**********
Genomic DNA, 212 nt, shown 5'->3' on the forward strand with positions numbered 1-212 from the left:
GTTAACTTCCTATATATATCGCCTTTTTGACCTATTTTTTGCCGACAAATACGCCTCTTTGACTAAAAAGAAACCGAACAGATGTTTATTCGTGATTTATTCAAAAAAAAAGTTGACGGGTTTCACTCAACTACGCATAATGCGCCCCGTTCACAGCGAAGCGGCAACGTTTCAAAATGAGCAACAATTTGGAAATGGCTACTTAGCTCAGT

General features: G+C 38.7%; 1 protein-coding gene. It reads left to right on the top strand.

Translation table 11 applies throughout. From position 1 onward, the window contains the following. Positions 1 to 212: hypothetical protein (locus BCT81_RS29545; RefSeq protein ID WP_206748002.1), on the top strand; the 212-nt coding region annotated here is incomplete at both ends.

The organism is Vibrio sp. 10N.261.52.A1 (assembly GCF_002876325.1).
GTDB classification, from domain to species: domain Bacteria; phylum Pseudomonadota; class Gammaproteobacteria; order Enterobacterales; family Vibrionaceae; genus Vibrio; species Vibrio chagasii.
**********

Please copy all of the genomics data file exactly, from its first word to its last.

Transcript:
Genomic DNA, 212 nt, shown 5'->3' on the forward strand with positions numbered 1-212 from the left:
GTTAACTTCCTATATATATCGCCTTTTTGACCTATTTTTTGCCGACAAATACGCCTCTTTGACTAAAAAGAAACCGAACAGATGTTTATTCGTGATTTATTCAAAAAAAAAGTTGACGGGTTTCACTCAACTACGCATAATGCGCCCCGTTCACAGCGAAGCGGCAACGTTTCAAAATGAGCAACAATTTGGAAATGGCTACTTAGCTCAGT

General features: G+C 38.7%; 1 protein-coding gene. It reads left to right on the top strand.

Translation table 11 applies throughout. From position 1 onward, the window contains the following. Positions 1 to 212: hypothetical protein (locus BCT81_RS29545; RefSeq protein ID WP_206748002.1), on the top strand; the 212-nt coding region annotated here is incomplete at both ends.

The organism is Vibrio sp. 10N.261.52.A1 (assembly GCF_002876325.1).
GTDB classification, from domain to species: domain Bacteria; phylum Pseudomonadota; class Gammaproteobacteria; order Enterobacterales; family Vibrionaceae; genus Vibrio; species Vibrio chagasii.